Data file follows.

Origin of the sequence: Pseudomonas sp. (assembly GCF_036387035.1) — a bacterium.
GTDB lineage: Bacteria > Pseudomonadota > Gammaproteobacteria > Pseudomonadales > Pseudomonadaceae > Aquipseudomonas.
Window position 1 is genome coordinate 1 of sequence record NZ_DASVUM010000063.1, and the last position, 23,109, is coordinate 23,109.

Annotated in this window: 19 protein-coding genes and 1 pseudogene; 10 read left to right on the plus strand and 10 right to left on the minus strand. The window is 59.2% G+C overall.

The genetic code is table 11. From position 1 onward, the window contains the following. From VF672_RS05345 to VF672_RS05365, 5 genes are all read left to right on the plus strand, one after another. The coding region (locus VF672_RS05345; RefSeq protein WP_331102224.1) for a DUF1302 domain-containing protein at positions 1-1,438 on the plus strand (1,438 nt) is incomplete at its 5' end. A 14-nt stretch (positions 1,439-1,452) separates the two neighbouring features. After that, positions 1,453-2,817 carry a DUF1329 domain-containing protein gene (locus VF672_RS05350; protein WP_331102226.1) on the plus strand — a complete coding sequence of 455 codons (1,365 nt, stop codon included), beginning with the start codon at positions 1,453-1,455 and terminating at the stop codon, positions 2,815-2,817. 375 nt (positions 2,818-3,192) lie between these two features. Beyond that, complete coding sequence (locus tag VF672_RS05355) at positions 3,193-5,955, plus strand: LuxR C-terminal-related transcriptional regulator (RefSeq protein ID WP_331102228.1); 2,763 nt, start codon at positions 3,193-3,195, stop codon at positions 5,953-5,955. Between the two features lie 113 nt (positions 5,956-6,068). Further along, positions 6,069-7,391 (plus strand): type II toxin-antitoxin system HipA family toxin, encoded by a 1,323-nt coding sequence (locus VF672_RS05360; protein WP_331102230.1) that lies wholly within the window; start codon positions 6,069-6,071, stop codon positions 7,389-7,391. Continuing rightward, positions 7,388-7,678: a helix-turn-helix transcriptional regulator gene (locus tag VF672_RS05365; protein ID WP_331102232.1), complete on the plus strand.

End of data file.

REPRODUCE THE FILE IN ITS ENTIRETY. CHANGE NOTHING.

Origin of the sequence: Pseudomonas sp. (assembly GCF_036387035.1) — a bacterium.
GTDB lineage: Bacteria > Pseudomonadota > Gammaproteobacteria > Pseudomonadales > Pseudomonadaceae > Aquipseudomonas.
Window position 1 is genome coordinate 1 of sequence record NZ_DASVUM010000063.1, and the last position, 23,109, is coordinate 23,109.

Annotated in this window: 19 protein-coding genes and 1 pseudogene; 10 read left to right on the plus strand and 10 right to left on the minus strand. The window is 59.2% G+C overall.

The genetic code is table 11. From position 1 onward, the window contains the following. From VF672_RS05345 to VF672_RS05365, 5 genes are all read left to right on the plus strand, one after another. The coding region (locus VF672_RS05345; RefSeq protein WP_331102224.1) for a DUF1302 domain-containing protein at positions 1-1,438 on the plus strand (1,438 nt) is incomplete at its 5' end. A 14-nt stretch (positions 1,439-1,452) separates the two neighbouring features. After that, positions 1,453-2,817 carry a DUF1329 domain-containing protein gene (locus VF672_RS05350; protein WP_331102226.1) on the plus strand — a complete coding sequence of 455 codons (1,365 nt, stop codon included), beginning with the start codon at positions 1,453-1,455 and terminating at the stop codon, positions 2,815-2,817. 375 nt (positions 2,818-3,192) lie between these two features. Beyond that, complete coding sequence (locus tag VF672_RS05355) at positions 3,193-5,955, plus strand: LuxR C-terminal-related transcriptional regulator (RefSeq protein ID WP_331102228.1); 2,763 nt, start codon at positions 3,193-3,195, stop codon at positions 5,953-5,955. Between the two features lie 113 nt (positions 5,956-6,068). Further along, positions 6,069-7,391 (plus strand): type II toxin-antitoxin system HipA family toxin, encoded by a 1,323-nt coding sequence (locus VF672_RS05360; protein WP_331102230.1) that lies wholly within the window; start codon positions 6,069-6,071, stop codon positions 7,389-7,391. Continuing rightward, positions 7,388-7,678: a helix-turn-helix transcriptional regulator gene (locus tag VF672_RS05365; protein ID WP_331102232.1), complete on the plus strand.